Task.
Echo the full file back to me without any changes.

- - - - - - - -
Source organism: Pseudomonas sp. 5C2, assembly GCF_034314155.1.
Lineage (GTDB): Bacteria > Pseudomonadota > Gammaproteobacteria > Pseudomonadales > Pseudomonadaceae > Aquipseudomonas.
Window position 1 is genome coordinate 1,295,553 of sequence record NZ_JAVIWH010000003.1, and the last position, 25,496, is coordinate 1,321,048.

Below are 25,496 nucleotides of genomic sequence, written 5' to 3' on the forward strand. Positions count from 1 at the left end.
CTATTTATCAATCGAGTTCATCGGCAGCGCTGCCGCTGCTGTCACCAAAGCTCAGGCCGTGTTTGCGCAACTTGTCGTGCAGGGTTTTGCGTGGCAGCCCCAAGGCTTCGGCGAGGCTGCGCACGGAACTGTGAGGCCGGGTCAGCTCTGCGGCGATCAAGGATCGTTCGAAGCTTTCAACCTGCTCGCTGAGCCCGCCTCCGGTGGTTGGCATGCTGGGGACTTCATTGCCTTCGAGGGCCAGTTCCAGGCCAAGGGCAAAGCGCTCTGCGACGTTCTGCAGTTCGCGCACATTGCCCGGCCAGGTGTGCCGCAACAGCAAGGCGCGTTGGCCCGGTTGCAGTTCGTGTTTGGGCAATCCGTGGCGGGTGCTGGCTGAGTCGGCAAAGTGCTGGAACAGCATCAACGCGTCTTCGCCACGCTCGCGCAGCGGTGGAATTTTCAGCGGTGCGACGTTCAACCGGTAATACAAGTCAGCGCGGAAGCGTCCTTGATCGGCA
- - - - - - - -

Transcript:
Source organism: Pseudomonas sp. 5C2, assembly GCF_034314155.1.
Lineage (GTDB): Bacteria > Pseudomonadota > Gammaproteobacteria > Pseudomonadales > Pseudomonadaceae > Aquipseudomonas.
Window position 1 is genome coordinate 1,295,553 of sequence record NZ_JAVIWH010000003.1, and the last position, 25,496, is coordinate 1,321,048.

Below are 25,496 nucleotides of genomic sequence, written 5' to 3' on the forward strand. Positions count from 1 at the left end.
CTATTTATCAATCGAGTTCATCGGCAGCGCTGCCGCTGCTGTCACCAAAGCTCAGGCCGTGTTTGCGCAACTTGTCGTGCAGGGTTTTGCGTGGCAGCCCCAAGGCTTCGGCGAGGCTGCGCACGGAACTGTGAGGCCGGGTCAGCTCTGCGGCGATCAAGGATCGTTCGAAGCTTTCAACCTGCTCGCTGAGCCCGCCTCCGGTGGTTGGCATGCTGGGGACTTCATTGCCTTCGAGGGCCAGTTCCAGGCCAAGGGCAAAGCGCTCTGCGACGTTCTGCAGTTCGCGCACATTGCCCGGCCAGGTGTGCCGCAACAGCAAGGCGCGTTGGCCCGGTTGCAGTTCGTGTTTGGGCAATCCGTGGCGGGTGCTGGCTGAGTCGGCAAAGTGCTGGAACAGCATCAACGCGTCTTCGCCACGCTCGCGCAGCGGTGGAATTTTCAGCGGTGCGACGTTCAACCGGTAATACAAGTCAGCGCGGAAGCGTCCTTGATCGGCA